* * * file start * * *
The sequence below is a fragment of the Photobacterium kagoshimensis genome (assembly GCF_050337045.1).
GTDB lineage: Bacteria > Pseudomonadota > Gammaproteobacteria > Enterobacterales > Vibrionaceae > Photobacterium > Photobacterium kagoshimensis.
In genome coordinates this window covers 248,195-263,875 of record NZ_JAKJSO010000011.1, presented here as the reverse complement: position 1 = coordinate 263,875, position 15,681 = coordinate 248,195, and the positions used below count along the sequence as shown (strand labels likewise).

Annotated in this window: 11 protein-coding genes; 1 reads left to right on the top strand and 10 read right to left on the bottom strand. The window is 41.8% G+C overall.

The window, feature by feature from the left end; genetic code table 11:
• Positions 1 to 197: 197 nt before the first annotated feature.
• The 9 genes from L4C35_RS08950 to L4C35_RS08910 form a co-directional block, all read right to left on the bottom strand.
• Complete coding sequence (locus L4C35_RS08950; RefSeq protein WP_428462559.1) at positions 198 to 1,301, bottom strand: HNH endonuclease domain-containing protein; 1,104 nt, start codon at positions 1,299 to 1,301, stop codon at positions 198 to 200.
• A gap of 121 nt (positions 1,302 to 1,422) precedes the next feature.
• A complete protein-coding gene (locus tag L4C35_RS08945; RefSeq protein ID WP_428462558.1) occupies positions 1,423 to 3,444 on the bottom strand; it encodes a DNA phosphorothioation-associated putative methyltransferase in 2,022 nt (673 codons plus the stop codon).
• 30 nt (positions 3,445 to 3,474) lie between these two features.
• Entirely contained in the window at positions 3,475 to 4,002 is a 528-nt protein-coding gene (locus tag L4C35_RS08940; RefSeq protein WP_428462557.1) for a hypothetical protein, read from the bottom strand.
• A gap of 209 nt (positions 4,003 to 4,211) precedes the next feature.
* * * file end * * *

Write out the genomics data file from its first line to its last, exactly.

The sequence below is a fragment of the Photobacterium kagoshimensis genome (assembly GCF_050337045.1).
GTDB lineage: Bacteria > Pseudomonadota > Gammaproteobacteria > Enterobacterales > Vibrionaceae > Photobacterium > Photobacterium kagoshimensis.
In genome coordinates this window covers 248,195-263,875 of record NZ_JAKJSO010000011.1, presented here as the reverse complement: position 1 = coordinate 263,875, position 15,681 = coordinate 248,195, and the positions used below count along the sequence as shown (strand labels likewise).

Annotated in this window: 11 protein-coding genes; 1 reads left to right on the top strand and 10 read right to left on the bottom strand. The window is 41.8% G+C overall.

The window, feature by feature from the left end; genetic code table 11:
• Positions 1 to 197: 197 nt before the first annotated feature.
• The 9 genes from L4C35_RS08950 to L4C35_RS08910 form a co-directional block, all read right to left on the bottom strand.
• Complete coding sequence (locus L4C35_RS08950; RefSeq protein WP_428462559.1) at positions 198 to 1,301, bottom strand: HNH endonuclease domain-containing protein; 1,104 nt, start codon at positions 1,299 to 1,301, stop codon at positions 198 to 200.
• A gap of 121 nt (positions 1,302 to 1,422) precedes the next feature.
• A complete protein-coding gene (locus tag L4C35_RS08945; RefSeq protein ID WP_428462558.1) occupies positions 1,423 to 3,444 on the bottom strand; it encodes a DNA phosphorothioation-associated putative methyltransferase in 2,022 nt (673 codons plus the stop codon).
• 30 nt (positions 3,445 to 3,474) lie between these two features.
• Entirely contained in the window at positions 3,475 to 4,002 is a 528-nt protein-coding gene (locus tag L4C35_RS08940; RefSeq protein WP_428462557.1) for a hypothetical protein, read from the bottom strand.
• A gap of 209 nt (positions 4,003 to 4,211) precedes the next feature.